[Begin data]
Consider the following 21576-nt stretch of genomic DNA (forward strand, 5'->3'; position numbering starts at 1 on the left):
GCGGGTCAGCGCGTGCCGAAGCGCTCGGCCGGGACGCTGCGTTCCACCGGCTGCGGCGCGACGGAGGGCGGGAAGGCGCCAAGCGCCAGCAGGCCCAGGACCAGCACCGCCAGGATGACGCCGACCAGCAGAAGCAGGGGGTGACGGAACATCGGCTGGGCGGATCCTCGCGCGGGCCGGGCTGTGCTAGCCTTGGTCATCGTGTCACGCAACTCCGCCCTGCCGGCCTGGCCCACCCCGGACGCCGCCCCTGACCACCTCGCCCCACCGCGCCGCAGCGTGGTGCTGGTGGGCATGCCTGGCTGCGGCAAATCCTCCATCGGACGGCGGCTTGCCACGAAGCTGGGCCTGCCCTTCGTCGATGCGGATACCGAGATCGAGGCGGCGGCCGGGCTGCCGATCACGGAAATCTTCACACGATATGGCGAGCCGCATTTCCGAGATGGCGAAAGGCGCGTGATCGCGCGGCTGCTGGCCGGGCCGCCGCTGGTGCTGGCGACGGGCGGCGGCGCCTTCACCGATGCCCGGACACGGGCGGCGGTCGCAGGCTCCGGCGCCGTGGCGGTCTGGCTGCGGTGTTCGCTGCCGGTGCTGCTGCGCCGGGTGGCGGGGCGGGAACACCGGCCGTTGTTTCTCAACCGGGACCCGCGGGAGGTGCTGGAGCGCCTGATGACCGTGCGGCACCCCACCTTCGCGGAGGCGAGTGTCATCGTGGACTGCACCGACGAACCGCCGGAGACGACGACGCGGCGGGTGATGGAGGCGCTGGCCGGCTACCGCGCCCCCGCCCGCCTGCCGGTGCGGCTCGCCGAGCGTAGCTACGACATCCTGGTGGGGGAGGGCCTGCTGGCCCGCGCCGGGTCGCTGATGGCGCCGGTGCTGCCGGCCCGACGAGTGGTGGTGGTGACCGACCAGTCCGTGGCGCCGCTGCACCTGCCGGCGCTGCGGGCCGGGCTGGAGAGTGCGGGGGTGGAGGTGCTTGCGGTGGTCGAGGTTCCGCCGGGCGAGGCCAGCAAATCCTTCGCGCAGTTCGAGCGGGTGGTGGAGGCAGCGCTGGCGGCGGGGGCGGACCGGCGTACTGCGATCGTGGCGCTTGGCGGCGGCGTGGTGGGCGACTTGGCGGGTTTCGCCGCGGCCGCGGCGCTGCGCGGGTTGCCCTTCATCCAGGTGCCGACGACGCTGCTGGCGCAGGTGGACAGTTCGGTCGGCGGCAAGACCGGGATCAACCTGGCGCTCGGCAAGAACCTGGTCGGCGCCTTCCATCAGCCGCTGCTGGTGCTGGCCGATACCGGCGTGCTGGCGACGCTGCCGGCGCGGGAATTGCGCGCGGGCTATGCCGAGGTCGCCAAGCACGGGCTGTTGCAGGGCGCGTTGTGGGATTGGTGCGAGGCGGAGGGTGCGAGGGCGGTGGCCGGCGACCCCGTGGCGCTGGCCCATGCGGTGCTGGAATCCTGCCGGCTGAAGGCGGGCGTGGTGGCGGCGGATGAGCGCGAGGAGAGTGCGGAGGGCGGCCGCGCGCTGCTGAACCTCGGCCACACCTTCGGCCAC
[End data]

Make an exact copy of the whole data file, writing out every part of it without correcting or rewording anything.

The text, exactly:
Consider the following 21576-nt stretch of genomic DNA (forward strand, 5'->3'; position numbering starts at 1 on the left):
GCGGGTCAGCGCGTGCCGAAGCGCTCGGCCGGGACGCTGCGTTCCACCGGCTGCGGCGCGACGGAGGGCGGGAAGGCGCCAAGCGCCAGCAGGCCCAGGACCAGCACCGCCAGGATGACGCCGACCAGCAGAAGCAGGGGGTGACGGAACATCGGCTGGGCGGATCCTCGCGCGGGCCGGGCTGTGCTAGCCTTGGTCATCGTGTCACGCAACTCCGCCCTGCCGGCCTGGCCCACCCCGGACGCCGCCCCTGACCACCTCGCCCCACCGCGCCGCAGCGTGGTGCTGGTGGGCATGCCTGGCTGCGGCAAATCCTCCATCGGACGGCGGCTTGCCACGAAGCTGGGCCTGCCCTTCGTCGATGCGGATACCGAGATCGAGGCGGCGGCCGGGCTGCCGATCACGGAAATCTTCACACGATATGGCGAGCCGCATTTCCGAGATGGCGAAAGGCGCGTGATCGCGCGGCTGCTGGCCGGGCCGCCGCTGGTGCTGGCGACGGGCGGCGGCGCCTTCACCGATGCCCGGACACGGGCGGCGGTCGCAGGCTCCGGCGCCGTGGCGGTCTGGCTGCGGTGTTCGCTGCCGGTGCTGCTGCGCCGGGTGGCGGGGCGGGAACACCGGCCGTTGTTTCTCAACCGGGACCCGCGGGAGGTGCTGGAGCGCCTGATGACCGTGCGGCACCCCACCTTCGCGGAGGCGAGTGTCATCGTGGACTGCACCGACGAACCGCCGGAGACGACGACGCGGCGGGTGATGGAGGCGCTGGCCGGCTACCGCGCCCCCGCCCGCCTGCCGGTGCGGCTCGCCGAGCGTAGCTACGACATCCTGGTGGGGGAGGGCCTGCTGGCCCGCGCCGGGTCGCTGATGGCGCCGGTGCTGCCGGCCCGACGAGTGGTGGTGGTGACCGACCAGTCCGTGGCGCCGCTGCACCTGCCGGCGCTGCGGGCCGGGCTGGAGAGTGCGGGGGTGGAGGTGCTTGCGGTGGTCGAGGTTCCGCCGGGCGAGGCCAGCAAATCCTTCGCGCAGTTCGAGCGGGTGGTGGAGGCAGCGCTGGCGGCGGGGGCGGACCGGCGTACTGCGATCGTGGCGCTTGGCGGCGGCGTGGTGGGCGACTTGGCGGGTTTCGCCGCGGCCGCGGCGCTGCGCGGGTTGCCCTTCATCCAGGTGCCGACGACGCTGCTGGCGCAGGTGGACAGTTCGGTCGGCGGCAAGACCGGGATCAACCTGGCGCTCGGCAAGAACCTGGTCGGCGCCTTCCATCAGCCGCTGCTGGTGCTGGCCGATACCGGCGTGCTGGCGACGCTGCCGGCGCGGGAATTGCGCGCGGGCTATGCCGAGGTCGCCAAGCACGGGCTGTTGCAGGGCGCGTTGTGGGATTGGTGCGAGGCGGAGGGTGCGAGGGCGGTGGCCGGCGACCCCGTGGCGCTGGCCCATGCGGTGCTGGAATCCTGCCGGCTGAAGGCGGGCGTGGTGGCGGCGGATGAGCGCGAGGAGAGTGCGGAGGGCGGCCGCGCGCTGCTGAACCTCGGCCACACCTTCGGCCAC